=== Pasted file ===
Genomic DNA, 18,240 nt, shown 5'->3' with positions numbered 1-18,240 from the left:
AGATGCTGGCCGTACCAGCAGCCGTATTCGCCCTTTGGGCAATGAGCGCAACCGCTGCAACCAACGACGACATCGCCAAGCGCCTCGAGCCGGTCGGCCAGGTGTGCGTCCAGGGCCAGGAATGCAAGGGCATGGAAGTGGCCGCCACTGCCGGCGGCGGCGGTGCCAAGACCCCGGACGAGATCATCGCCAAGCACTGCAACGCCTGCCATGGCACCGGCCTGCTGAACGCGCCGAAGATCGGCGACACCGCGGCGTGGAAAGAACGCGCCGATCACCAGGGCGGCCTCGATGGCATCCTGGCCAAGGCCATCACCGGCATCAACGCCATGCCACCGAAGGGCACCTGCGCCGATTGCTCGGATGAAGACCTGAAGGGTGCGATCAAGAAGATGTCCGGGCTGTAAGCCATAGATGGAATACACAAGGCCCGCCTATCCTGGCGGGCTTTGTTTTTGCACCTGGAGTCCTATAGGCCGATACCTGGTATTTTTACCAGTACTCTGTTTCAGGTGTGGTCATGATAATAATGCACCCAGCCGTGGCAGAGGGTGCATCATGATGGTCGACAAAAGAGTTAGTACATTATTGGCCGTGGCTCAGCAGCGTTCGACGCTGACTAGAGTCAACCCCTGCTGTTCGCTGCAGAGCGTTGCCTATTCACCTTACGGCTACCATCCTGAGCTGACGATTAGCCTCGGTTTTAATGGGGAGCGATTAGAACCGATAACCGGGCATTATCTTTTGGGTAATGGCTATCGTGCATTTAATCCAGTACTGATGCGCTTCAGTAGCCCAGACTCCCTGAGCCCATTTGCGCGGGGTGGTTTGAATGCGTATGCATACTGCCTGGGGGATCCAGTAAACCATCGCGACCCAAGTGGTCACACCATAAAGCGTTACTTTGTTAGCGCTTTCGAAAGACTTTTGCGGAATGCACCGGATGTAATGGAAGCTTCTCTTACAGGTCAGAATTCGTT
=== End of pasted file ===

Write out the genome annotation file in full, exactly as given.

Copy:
Genomic DNA, 18,240 nt, shown 5'->3' with positions numbered 1-18,240 from the left:
AGATGCTGGCCGTACCAGCAGCCGTATTCGCCCTTTGGGCAATGAGCGCAACCGCTGCAACCAACGACGACATCGCCAAGCGCCTCGAGCCGGTCGGCCAGGTGTGCGTCCAGGGCCAGGAATGCAAGGGCATGGAAGTGGCCGCCACTGCCGGCGGCGGCGGTGCCAAGACCCCGGACGAGATCATCGCCAAGCACTGCAACGCCTGCCATGGCACCGGCCTGCTGAACGCGCCGAAGATCGGCGACACCGCGGCGTGGAAAGAACGCGCCGATCACCAGGGCGGCCTCGATGGCATCCTGGCCAAGGCCATCACCGGCATCAACGCCATGCCACCGAAGGGCACCTGCGCCGATTGCTCGGATGAAGACCTGAAGGGTGCGATCAAGAAGATGTCCGGGCTGTAAGCCATAGATGGAATACACAAGGCCCGCCTATCCTGGCGGGCTTTGTTTTTGCACCTGGAGTCCTATAGGCCGATACCTGGTATTTTTACCAGTACTCTGTTTCAGGTGTGGTCATGATAATAATGCACCCAGCCGTGGCAGAGGGTGCATCATGATGGTCGACAAAAGAGTTAGTACATTATTGGCCGTGGCTCAGCAGCGTTCGACGCTGACTAGAGTCAACCCCTGCTGTTCGCTGCAGAGCGTTGCCTATTCACCTTACGGCTACCATCCTGAGCTGACGATTAGCCTCGGTTTTAATGGGGAGCGATTAGAACCGATAACCGGGCATTATCTTTTGGGTAATGGCTATCGTGCATTTAATCCAGTACTGATGCGCTTCAGTAGCCCAGACTCCCTGAGCCCATTTGCGCGGGGTGGTTTGAATGCGTATGCATACTGCCTGGGGGATCCAGTAAACCATCGCGACCCAAGTGGTCACACCATAAAGCGTTACTTTGTTAGCGCTTTCGAAAGACTTTTGCGGAATGCACCGGATGTAATGGAAGCTTCTCTTACAGGTCAGAATTCGTT